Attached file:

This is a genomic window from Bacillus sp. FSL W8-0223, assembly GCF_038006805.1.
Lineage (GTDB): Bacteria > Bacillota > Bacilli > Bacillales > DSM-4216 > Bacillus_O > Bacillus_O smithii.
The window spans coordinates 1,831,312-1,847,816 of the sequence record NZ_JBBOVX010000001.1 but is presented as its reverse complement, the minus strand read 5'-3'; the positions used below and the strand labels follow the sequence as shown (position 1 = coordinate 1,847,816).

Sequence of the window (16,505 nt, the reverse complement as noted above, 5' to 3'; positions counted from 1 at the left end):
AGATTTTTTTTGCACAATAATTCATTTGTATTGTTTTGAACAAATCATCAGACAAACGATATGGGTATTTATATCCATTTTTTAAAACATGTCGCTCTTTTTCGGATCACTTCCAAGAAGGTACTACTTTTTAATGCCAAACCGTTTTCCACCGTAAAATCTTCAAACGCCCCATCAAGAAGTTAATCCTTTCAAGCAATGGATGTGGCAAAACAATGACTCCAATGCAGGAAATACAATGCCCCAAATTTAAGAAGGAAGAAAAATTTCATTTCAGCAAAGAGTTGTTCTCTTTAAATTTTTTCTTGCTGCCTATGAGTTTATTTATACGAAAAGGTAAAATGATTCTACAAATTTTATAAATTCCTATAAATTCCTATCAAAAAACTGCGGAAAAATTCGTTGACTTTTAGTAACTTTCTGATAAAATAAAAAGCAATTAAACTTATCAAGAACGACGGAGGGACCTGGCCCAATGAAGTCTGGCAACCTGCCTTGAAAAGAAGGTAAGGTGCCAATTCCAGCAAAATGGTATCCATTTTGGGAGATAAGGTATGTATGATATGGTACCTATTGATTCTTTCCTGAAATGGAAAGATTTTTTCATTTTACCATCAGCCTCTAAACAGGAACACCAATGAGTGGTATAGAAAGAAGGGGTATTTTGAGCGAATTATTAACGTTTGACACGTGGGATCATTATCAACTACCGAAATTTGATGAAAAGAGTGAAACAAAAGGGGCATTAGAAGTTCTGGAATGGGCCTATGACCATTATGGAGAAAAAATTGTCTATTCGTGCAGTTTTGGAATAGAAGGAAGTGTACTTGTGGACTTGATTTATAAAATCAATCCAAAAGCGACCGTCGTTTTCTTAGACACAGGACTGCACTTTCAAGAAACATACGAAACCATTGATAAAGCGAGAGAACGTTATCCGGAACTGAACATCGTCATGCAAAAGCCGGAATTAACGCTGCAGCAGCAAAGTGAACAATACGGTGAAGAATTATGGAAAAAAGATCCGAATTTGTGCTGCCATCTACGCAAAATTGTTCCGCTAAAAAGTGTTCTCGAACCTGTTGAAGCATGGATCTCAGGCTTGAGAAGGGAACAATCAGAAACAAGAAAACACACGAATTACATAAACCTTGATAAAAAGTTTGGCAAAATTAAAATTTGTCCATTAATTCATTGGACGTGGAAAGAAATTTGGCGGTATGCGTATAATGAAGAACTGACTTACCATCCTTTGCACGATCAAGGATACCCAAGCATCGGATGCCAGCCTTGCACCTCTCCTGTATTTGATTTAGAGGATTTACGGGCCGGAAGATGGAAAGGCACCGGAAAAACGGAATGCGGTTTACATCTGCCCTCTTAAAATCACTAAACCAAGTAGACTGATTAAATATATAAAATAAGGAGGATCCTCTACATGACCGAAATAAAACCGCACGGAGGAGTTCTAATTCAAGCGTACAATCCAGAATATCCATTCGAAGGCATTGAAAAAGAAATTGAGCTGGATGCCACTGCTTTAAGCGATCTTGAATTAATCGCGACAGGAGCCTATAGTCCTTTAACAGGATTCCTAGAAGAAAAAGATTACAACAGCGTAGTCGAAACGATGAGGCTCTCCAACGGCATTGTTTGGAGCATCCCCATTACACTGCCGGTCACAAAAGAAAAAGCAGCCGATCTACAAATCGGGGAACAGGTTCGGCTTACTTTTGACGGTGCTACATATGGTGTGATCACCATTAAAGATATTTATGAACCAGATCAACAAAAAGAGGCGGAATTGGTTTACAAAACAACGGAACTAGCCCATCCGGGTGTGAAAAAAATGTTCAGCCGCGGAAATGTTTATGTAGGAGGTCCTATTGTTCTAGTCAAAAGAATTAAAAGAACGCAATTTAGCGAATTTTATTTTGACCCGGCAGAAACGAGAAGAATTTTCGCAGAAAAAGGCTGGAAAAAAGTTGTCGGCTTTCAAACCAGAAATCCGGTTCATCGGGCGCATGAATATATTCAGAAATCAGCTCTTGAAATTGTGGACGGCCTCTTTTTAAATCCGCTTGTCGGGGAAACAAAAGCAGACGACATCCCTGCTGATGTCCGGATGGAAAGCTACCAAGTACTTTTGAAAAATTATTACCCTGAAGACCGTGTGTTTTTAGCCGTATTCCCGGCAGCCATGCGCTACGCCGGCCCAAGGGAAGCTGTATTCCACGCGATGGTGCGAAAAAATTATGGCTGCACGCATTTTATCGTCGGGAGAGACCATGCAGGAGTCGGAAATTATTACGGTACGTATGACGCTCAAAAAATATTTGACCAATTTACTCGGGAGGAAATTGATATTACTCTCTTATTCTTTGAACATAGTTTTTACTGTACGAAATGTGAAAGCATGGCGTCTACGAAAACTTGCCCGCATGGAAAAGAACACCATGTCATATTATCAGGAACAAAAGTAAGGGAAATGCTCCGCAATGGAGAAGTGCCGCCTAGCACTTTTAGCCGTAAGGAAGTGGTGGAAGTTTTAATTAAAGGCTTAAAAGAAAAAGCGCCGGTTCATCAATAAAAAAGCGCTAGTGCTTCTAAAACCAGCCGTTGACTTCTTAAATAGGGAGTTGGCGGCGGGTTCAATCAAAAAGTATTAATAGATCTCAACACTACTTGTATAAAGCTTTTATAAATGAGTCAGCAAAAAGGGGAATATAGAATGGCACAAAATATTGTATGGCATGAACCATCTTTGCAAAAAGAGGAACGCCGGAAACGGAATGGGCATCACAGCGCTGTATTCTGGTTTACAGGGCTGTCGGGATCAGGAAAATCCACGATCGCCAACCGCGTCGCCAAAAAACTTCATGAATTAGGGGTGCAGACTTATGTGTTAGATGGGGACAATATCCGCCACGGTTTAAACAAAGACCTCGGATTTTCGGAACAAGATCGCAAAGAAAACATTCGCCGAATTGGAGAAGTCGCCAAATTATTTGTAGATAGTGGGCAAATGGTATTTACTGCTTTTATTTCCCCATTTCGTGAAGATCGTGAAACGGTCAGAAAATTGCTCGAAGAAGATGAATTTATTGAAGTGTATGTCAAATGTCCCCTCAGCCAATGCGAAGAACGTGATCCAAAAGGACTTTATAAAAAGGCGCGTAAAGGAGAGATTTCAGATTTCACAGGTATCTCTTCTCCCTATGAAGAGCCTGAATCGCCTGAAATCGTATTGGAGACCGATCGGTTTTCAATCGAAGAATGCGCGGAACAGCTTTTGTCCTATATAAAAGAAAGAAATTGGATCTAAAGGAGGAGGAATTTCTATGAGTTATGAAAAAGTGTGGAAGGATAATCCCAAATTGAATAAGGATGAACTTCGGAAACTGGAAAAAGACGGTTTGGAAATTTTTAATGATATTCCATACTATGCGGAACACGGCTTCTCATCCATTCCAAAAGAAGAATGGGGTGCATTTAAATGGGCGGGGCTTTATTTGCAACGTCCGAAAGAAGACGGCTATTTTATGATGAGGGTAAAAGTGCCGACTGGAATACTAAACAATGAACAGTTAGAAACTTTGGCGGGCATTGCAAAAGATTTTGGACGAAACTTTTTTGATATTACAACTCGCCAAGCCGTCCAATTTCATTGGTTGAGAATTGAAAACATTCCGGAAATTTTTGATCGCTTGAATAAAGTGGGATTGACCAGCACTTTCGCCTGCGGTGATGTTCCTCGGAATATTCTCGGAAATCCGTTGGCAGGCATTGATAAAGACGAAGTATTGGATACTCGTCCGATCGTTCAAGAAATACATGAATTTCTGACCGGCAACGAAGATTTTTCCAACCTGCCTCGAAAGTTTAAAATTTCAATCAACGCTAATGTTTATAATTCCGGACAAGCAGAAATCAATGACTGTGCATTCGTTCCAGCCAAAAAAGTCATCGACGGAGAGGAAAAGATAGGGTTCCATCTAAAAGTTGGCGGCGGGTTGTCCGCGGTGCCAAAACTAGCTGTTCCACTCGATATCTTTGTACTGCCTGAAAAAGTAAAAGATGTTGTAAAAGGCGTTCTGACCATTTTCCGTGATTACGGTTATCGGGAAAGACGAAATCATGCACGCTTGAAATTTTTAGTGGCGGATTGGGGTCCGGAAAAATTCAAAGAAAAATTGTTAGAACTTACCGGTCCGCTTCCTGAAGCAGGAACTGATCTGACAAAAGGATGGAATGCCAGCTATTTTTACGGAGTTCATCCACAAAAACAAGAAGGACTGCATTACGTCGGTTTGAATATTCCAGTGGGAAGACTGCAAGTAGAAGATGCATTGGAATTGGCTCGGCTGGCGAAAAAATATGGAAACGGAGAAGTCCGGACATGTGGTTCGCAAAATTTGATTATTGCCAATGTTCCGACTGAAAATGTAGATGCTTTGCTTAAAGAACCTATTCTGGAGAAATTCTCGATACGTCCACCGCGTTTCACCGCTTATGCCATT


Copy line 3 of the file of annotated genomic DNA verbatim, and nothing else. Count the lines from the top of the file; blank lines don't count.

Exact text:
The window spans coordinates 1,831,312-1,847,816 of the sequence record NZ_JBBOVX010000001.1 but is presented as its reverse complement, the minus strand read 5'-3'; the positions used below and the strand labels follow the sequence as shown (position 1 = coordinate 1,847,816).